John Kerry Rips Republicans, Wikileaks

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    Well, John Kerry certainly wasn’t pulling any punches on Meet the Press this morning. First, here’s Sen. Kerry on the Republicans:

    The Republicans are fighting to keep in place a tax policy that has failed over the last eight years.  It has failed.  We have had a net loss of jobs, and what we’ve seen is a Republican Party that’s absolutely prepared to deny unemployment insurance to people who have been laid off, who can’t pay their bills, who want to, you know, put food on the table for their families.  They’ve said, “No, we’re willing to hold that hostage so that we can give the wealthiest people in the country a bonus tax cut.” …What they’re fighting for is to give those people who earned more than a million dollars a year a bonus tax cut above that, even though it’s the least effective way of creating jobs and, and putting impact into the economy.

    Great stuff, John Kerry was on fire this morning, maybe because he was sick and tired of listening to the guy who preceded him on the show, lying weasel Sen. Mitch McConnell (R-KY). Anyway, that was just a warmup.  If you enjoyed that, join me on the “flip” for more.

    Here’s more John Kerry, this time on how the Republicans are “fundamentally reckless.”

    I think it’s critical for people to understand what the Republican–how bankrupt, how fundamentally reckless their position is and has been. And the fact is–I mean, let me go a little bigger here for a minute. Our country is challenged economically as never before.  You know, people talk about American exceptionalism and how there’s sort of this automatic for America.  Yes, we are exceptional, but we’re exceptional when we do exceptional things, when we behave exceptionally.  We’re not doing that today. We’re locked down into a gridlock status where other countries are racing by us.  I’ll give you an example.  Over the next 20 years, $600 billion is going to be invested in green technology and green energy.  New jobs.  New jobs that could be for Americans.  Ninety percent of that investment’s going to be in other countries, David.

    …You know, two years ago China produced 5 percent of the world’s solar panels.  Today they produce 60 percent.  We’re not even in the game.  We, we invented this technology at the Bell Laboratories 50 years ago.  We don’t have one company in the top 10 companies of the world.  Shame on us.  The point I’m making is that you can’t just talk about American exceptionalism and then sit around and feed the frenzy of this tax cut at the upper end.  You’ve got to invest in America’s future.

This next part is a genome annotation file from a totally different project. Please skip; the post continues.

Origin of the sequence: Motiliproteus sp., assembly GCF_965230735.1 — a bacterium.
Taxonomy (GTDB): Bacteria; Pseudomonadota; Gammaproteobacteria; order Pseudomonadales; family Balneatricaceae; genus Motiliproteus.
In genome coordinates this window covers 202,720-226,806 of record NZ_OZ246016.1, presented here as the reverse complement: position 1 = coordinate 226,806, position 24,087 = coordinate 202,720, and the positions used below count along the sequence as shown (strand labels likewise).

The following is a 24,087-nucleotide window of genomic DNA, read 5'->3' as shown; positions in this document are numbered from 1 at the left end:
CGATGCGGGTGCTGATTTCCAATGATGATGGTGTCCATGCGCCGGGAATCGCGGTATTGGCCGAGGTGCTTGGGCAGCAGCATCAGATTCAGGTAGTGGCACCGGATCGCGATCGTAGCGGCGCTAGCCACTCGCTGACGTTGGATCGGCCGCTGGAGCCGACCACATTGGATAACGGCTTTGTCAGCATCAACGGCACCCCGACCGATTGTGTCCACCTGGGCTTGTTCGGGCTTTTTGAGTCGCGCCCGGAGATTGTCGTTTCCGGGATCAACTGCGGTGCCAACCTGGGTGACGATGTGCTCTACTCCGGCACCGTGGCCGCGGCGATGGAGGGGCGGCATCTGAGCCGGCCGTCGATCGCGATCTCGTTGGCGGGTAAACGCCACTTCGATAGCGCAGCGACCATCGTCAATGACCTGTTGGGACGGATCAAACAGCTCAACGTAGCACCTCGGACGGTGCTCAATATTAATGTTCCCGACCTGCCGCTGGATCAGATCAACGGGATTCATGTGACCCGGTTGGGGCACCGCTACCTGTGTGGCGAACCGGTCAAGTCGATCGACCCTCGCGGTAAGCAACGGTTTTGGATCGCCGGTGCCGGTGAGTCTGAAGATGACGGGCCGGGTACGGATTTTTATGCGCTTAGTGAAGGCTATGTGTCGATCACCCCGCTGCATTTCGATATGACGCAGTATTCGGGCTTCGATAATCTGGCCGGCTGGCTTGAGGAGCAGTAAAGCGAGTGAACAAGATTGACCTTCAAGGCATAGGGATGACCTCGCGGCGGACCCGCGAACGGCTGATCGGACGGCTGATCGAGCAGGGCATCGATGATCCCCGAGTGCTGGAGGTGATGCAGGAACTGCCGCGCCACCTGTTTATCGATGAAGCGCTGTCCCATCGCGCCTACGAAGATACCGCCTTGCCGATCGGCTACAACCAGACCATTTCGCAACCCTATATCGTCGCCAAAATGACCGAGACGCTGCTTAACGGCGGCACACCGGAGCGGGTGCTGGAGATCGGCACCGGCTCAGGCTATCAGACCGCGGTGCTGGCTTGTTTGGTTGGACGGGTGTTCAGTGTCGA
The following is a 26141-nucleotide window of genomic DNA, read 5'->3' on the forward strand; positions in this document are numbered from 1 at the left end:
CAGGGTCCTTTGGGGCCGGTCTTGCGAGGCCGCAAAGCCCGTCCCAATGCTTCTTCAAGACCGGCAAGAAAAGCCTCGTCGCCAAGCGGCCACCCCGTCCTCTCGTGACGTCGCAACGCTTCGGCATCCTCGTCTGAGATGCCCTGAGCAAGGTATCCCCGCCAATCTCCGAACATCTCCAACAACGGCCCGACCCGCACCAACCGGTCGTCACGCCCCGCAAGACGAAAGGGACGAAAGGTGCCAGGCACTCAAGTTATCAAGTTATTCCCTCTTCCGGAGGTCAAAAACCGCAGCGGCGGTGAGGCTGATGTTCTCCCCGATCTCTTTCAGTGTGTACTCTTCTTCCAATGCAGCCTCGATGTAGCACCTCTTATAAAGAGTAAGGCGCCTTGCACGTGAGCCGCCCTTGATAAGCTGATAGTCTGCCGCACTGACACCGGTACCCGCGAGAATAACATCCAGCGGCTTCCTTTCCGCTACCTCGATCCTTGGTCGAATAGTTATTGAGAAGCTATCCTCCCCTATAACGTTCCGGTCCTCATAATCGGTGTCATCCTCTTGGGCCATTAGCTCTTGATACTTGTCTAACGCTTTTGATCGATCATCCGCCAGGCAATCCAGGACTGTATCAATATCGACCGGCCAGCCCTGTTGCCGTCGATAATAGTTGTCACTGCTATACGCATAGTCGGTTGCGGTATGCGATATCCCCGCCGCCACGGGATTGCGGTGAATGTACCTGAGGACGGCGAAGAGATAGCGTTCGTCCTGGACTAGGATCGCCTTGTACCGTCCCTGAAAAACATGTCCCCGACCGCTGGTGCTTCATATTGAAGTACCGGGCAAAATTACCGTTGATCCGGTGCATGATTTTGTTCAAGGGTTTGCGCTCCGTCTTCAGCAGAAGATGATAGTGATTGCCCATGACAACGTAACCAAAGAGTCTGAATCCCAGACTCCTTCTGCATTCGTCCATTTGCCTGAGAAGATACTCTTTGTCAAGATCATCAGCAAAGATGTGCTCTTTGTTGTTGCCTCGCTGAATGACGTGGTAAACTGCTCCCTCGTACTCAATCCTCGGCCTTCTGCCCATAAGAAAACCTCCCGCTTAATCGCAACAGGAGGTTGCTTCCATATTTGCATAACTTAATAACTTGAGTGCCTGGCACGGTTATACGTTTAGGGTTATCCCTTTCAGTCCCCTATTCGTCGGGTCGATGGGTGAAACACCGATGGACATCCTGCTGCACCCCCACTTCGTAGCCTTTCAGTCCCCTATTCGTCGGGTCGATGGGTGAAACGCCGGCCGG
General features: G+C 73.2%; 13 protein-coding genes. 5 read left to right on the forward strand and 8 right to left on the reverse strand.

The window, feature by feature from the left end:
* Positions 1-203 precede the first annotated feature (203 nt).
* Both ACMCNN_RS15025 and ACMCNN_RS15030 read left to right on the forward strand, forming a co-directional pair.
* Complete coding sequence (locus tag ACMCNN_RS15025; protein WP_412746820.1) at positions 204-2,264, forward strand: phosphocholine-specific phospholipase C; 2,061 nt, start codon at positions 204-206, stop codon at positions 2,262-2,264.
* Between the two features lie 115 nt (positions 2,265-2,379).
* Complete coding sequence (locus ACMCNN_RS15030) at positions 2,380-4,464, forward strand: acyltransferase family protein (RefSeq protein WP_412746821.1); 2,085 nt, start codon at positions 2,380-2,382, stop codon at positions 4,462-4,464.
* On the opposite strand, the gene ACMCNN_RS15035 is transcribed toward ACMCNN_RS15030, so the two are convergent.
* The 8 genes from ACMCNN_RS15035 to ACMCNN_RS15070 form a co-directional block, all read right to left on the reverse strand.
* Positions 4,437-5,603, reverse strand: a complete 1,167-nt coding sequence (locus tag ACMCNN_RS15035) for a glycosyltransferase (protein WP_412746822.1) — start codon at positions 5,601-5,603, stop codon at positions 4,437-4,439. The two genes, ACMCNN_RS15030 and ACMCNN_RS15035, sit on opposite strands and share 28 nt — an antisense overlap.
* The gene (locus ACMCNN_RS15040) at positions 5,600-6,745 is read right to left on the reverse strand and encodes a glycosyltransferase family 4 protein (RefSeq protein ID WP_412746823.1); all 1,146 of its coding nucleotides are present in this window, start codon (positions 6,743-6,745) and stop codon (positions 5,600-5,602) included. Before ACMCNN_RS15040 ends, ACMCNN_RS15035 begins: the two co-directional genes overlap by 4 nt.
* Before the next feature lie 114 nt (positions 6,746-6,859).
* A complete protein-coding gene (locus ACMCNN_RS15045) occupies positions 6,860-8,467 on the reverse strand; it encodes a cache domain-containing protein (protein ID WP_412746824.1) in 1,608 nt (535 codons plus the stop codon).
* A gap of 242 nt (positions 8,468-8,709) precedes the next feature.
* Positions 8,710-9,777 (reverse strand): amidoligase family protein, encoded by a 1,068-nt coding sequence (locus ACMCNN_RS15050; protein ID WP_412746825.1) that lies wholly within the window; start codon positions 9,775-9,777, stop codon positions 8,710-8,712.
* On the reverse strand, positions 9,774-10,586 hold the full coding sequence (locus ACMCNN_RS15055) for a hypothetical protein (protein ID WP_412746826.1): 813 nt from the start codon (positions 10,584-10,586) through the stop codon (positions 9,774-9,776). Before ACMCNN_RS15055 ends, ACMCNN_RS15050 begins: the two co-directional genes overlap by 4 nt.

Finally, here’s Sen. Kerry on Wikileaks:

    there is real damage.  Social Security numbers of individuals have been made public.  Technology about roadside bombs has been made public.  The relationship of a president, let’s say, of Yemen, who is involved with us in helping to fight domestic terror in Yemen has been exposed for parts of his relationship with the United States.  It could be very damaging to our efforts there…

    …David, you know, I was very much involved back in the days when the Pentagon Papers came out.  This has no relationship to something like that.  This is voyeurism. This is sort of a anarchical kind of act by someone who wants attention that is not revealing some truth about a government lying or a policy that’s been misled.  This is just letting people in on the inside of something where it has great ability to undo our ability to protect the interests of our country.

    I’m with John Kerry on all of this. What about you?

    • DanielK

      Anhome who compares this to the Pentagon Papers should be ashamed of themselves.  It’s two completely different things and no one knows that better than John Kerry.

    • Elaine in Roanoke

      I wish Kerry had shown this fire when he was running for president. Good for him! Better late than never.

    • How many people watched/heard Kerry vs. how many will watch/hear Rush and Beck tomorrow?

    • Steve Vaughan

      To say you don’t want to increase taxes in a recession is one thing. I sort of argee. I’d like to see the tax cut for everyone extended permanently and only a short-term extension of the top rate cuts. But Obama has apparently bargained that away.

      But Republicans continue to make the case that the tax cuts for those making over $250,000 will create jobs, despite the fact that they’ve been in place for 10 years and have failed to do so.If you look at job creation for the ten years before the tax cuts it’s pretty obvious that job growth was greater without them. Of course there are other factors. But you can’t make the case that the Bush tax cuts created jobs because the number are just not there.